Camera Comparison: P20 Pro vs Pixel 2 XL vs iPhone X vs Galaxy S9 Plus
The Huawei P20 Pro was released recently and with it one of the first three camera smartphones (and the first using Leica as a partner, for sure). In addition to the 3x telephoto, the RGB, and monochrome cameras it’s sporting, it also has a much larger sensor than any other flagship device on sale right now.
So, this begs the question, can that help the P20 Pro compete with the other best camera phones you can buy? Let’s do a camera comparison with the P20 Pro vs. the Pixel 2 XL, the iPhone X, and the Galaxy S9 Plus and see how it does.
Check out the photos below and feel free to tap and hold or right-click them and download them for yourself so you can zoom in and out and form your own opinion (if you post them anywhere, please just tag @theunlockr).
- As usual, iPhone X leans cooler (blue) in white balance.
- P20 Pro though has the most natural bokeh (thanks to the larger sensor, I’m sure). The glass is still in focus while the background is blurred more than the others.
- iPhone X still seems the sharpest in this photo but also has the most noise in the background when we zoom in.
Wine Photo with Night Mode
- P20 Pro in Night Mode is a lot darker than the others, less detailed, etc. (opposite of what I expected).
- Zooming in still shows the much smoother bokeh than the other devices (again, sensor size is probably what is allowing for that).
- P20 Pro is much darker than the others.
- Zooming in though, we can see that it is a bit sharper when looking at the words on Caeser’s Palace.
- There were artifacts in all of the images when zoomed in: Pixel 2 XL and Galaxy S9 Plus moved the Caesar sign, while all of them besides the Pixel let some of the sunsets in through the building. Blaming this on HDR across the board.
Vegas Photo with Night Mode
- P20 Pro did a much better job with Night Mode than without in this situation. (Feels like HDR on steroids to me.)
- Zooming in, still darker than the others but, I’d say more detailed, as well.
- Artifacts across all of them again similar to before but a little worse in Night Mode (side point though, the fact that this is a hand-held long exposure shot of 4 secs is incredible. The same type of shot on a fancy DSLR wouldn’t have even produced a usable image).
Eiffel Tower in Vegas
- Think we’re noticing a pattern at this point. P20 Pro is darker than the others. I’m guessing it’s an exposure choice by the software now. And in this photo was decided based on that light pointed at us, I’m sure.
- There is still a ton of detail in the shot though.
- All have the same lens flare (or proof that there is life on other planets?) at the top left near the tower. The lens flare is less apparent on the P20 Pro than the other devices thanks in part to the darker exposure.
- Zooming in you can see what I mean by darker exposure, but plenty of detail. All the words are more readable on the P20 Pro than any of the others, and there is more detail in the iron bars of the tower, as well.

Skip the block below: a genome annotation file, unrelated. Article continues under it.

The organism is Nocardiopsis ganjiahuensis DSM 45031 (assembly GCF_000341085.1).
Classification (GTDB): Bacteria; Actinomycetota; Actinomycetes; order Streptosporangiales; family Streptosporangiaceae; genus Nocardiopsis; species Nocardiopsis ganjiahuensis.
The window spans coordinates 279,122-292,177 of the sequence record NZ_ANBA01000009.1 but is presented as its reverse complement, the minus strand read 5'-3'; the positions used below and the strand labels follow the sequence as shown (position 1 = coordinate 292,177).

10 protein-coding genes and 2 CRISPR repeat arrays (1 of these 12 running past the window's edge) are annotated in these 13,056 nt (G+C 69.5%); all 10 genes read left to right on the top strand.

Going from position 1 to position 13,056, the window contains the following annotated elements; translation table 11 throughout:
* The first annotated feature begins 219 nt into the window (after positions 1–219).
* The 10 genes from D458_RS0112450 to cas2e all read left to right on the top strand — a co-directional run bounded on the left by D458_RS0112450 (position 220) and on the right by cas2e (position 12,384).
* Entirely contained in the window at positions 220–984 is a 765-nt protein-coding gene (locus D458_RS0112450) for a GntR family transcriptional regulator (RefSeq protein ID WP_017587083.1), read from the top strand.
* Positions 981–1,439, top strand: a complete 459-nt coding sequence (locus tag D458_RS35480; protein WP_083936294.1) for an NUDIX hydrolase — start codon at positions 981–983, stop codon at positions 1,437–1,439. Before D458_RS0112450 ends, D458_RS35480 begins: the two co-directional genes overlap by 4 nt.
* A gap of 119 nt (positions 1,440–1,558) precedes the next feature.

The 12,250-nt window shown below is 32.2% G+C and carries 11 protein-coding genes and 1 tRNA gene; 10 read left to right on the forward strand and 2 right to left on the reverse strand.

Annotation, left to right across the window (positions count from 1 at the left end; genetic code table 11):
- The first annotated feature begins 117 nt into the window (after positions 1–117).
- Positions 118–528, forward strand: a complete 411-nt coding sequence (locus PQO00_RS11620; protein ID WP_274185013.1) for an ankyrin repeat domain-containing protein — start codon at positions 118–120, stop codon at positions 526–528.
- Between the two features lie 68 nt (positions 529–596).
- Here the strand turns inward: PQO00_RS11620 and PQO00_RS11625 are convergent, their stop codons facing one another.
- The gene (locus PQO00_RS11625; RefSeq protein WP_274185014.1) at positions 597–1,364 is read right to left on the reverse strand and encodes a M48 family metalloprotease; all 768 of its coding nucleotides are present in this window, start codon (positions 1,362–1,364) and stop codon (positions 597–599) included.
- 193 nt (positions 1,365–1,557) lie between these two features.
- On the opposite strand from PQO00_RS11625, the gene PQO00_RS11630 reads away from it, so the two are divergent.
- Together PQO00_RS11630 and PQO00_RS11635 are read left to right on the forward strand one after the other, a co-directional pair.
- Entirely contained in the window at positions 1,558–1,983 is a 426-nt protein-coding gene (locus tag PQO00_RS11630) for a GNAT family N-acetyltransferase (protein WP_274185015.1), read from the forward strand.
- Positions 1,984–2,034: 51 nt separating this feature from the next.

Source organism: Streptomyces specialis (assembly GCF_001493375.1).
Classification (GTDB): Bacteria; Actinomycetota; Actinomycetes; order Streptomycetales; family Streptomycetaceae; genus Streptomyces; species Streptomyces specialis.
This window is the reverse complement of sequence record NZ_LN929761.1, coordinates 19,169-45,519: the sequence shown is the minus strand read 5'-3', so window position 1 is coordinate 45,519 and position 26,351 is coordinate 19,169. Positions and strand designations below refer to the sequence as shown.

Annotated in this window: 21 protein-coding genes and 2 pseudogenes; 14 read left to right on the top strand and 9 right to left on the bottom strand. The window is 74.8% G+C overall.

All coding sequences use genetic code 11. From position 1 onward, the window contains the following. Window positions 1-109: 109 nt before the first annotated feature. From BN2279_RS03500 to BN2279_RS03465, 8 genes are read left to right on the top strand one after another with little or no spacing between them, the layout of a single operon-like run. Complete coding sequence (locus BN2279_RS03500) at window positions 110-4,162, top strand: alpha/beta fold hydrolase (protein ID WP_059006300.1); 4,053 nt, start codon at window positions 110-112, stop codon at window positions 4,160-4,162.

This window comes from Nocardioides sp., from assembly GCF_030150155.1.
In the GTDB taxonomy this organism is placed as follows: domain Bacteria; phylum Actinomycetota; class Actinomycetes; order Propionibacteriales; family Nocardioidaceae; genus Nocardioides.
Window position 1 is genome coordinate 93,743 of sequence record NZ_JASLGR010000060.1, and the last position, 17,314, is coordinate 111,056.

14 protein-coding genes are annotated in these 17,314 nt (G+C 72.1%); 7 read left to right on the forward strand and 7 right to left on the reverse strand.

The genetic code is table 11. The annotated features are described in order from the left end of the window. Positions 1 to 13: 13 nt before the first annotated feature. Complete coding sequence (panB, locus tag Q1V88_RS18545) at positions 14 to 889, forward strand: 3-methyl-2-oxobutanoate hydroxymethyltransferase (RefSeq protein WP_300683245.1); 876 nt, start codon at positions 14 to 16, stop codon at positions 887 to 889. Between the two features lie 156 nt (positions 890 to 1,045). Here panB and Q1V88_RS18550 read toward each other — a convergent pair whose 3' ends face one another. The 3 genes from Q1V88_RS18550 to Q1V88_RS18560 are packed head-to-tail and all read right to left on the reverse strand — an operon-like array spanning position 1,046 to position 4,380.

Eiffel Tower in Vegas with Night Mode
- Night Mode was perfect for this shot.
- Brought back some of the brightness in the tower and trees without losing any detail.
- Zooming in merely confirms the sharpness and added brightness is perfect for this photo.
- This one is harder to compare because people are moving and that adjusts how the camera auto-adjusted the shot potentially. For the most part, though, they all look similar.
- I’d say the S9 Plus and the P20 Pro did the best job of not letting in as much flare (although I sort of like the flared shots, that’s a subjective choice).
- Zooming in, I’d say the iPhone X is the sharpest, but the others aren’t far behind, including the P20 Pro.
- Right away, we can see the smoother, more pronounced bokeh in the P20 Pro thanks to the sensor size.
- iPhone is a little bluer thanks to how it’s color balance is tuned compared to the others (a personal preference choice though).
- Zooming in, they are all very sharp (ridges on the lid look less sharp on the iPhone, but that’s because the lid is tilted slightly).
- The depth of field is shallower on the P20 Pro as you can see the straw is starting to be blurred when the front of the lid is in focus.
After going through all of this, there are a few things I now believe.
First, is that the Pixel 2 XL still has the best software as it always has, but the P20 Pro I have to give the best hardware. It tends to lean darker in exposure which is a software choice (weakness depending on how you look at it), but the camera hardware is saving the software by just having a lot more data to work with thanks to that giant sensor size.
I think I might go into a video on what is so impressive about the P20 Pro’s camera and why all the other companies should take notice. For now, though, suffice it to say that this is the best camera Huawei has ever put out. It shows how serious they are about producing a fantastic camera phone.
And while the night mode isn’t perfect, it is a super impressive feat and fun additional photography tool along with the 3x telephoto lens they have on the phone.
I think all of that puts them finally as one of the very top contenders for the best smartphone camera.
Now, I’m not saying I would necessarily buy the P20 over the others, there is a lot of other things to consider when buying a phone than just camera but what do you guys think on that front? Which has the best camera to you guys? Pixel and its software? Samsung and its fast aperture? iPhone X? P20 Pro and its large sensor?